Practice Appropriate Exercises

Physical therapy can be huge step toward addressing toe walking and improving mobility. A physical therapist may recommend a home exercise program so you can help your child relax and stretch their muscles so walking heel-to-toe becomes more comfortable. This can include stretching the calf muscles and Achilles tendon, increasing ankle range of motion, and practicing going from sitting to standing on flat feet.

Seek Professional Reassurance from Therapeutic Movements

A developmental assessment can help determine if your child’s toe walking is something to be concerned about – especially if they are older than three or four years old. The professional therapists at Therapeutic Movements can work with your child to improve range of motion and lengthen muscles safely and effectively to correct toe walking.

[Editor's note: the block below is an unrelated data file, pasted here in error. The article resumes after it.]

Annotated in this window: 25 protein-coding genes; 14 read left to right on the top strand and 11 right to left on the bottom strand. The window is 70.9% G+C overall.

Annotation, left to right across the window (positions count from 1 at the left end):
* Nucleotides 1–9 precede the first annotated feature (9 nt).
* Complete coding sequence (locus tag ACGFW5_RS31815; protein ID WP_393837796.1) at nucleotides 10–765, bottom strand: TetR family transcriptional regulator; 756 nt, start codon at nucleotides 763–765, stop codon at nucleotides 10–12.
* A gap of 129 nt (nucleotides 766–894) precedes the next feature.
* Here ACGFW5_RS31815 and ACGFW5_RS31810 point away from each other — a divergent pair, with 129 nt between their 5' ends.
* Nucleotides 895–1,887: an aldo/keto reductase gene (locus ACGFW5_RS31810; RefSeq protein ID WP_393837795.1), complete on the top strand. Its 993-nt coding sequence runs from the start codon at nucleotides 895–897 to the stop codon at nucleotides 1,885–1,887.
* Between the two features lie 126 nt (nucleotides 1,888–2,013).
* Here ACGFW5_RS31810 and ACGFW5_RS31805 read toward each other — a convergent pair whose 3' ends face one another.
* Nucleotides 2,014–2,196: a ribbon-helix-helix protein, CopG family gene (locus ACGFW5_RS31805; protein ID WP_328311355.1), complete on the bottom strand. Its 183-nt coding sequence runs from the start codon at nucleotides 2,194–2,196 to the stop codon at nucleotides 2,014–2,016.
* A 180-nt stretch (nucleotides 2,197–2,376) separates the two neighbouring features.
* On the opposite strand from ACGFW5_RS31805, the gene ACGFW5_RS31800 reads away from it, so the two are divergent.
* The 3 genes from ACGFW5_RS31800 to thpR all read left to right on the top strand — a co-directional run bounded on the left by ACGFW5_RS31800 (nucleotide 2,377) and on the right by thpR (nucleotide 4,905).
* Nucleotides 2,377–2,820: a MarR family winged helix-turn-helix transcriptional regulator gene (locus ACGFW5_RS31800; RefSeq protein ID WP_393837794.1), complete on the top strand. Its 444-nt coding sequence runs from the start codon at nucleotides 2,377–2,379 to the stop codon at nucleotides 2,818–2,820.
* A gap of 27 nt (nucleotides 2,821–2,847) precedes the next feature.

While walking on tip toes isn’t usually something of immediate concern in toddlers, it is an issue to keep an eye on as your child grows and hits more growth milestones. If you are concerned, seeking professional help can be reassuring to your child’s development and help with early detection of potential problems.

Learn more about us and how we can help with toe walking and other gross motor functions. Contact us today.